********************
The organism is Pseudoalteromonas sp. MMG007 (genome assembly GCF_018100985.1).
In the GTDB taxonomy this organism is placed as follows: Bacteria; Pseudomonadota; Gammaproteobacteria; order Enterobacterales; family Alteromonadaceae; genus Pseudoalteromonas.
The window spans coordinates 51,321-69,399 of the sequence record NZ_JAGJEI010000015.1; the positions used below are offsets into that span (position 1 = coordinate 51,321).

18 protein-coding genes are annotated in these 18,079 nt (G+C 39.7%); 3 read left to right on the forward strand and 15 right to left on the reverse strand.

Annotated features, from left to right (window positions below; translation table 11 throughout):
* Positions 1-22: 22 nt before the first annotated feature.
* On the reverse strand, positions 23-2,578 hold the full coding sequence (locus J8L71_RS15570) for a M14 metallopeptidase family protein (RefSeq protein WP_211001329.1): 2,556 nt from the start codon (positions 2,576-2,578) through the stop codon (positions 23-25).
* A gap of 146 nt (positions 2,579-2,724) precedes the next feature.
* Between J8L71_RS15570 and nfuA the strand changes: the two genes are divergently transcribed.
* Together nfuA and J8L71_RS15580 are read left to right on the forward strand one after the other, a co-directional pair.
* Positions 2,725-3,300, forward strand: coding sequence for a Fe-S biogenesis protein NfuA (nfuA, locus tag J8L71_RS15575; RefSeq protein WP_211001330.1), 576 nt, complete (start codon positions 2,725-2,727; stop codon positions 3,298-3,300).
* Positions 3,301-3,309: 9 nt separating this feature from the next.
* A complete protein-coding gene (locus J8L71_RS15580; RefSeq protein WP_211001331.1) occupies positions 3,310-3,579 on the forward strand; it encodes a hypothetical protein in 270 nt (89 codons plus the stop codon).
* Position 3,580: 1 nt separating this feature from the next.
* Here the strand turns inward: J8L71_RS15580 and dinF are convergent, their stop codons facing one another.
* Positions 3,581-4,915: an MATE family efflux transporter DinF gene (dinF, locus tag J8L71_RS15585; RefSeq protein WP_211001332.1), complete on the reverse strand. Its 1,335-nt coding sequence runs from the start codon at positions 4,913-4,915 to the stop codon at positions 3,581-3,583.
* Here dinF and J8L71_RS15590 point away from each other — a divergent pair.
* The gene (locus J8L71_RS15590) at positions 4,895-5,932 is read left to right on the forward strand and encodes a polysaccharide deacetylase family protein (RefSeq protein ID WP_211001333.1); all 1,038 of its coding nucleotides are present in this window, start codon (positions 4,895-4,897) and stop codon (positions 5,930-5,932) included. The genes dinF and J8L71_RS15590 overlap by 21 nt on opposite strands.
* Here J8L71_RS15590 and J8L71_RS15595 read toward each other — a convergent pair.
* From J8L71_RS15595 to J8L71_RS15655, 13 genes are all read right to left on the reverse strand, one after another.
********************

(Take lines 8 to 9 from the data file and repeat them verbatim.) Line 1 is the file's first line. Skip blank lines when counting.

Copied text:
* A gap of 146 nt (positions 2,579-2,724) precedes the next feature.
* Between J8L71_RS15570 and nfuA the strand changes: the two genes are divergently transcribed.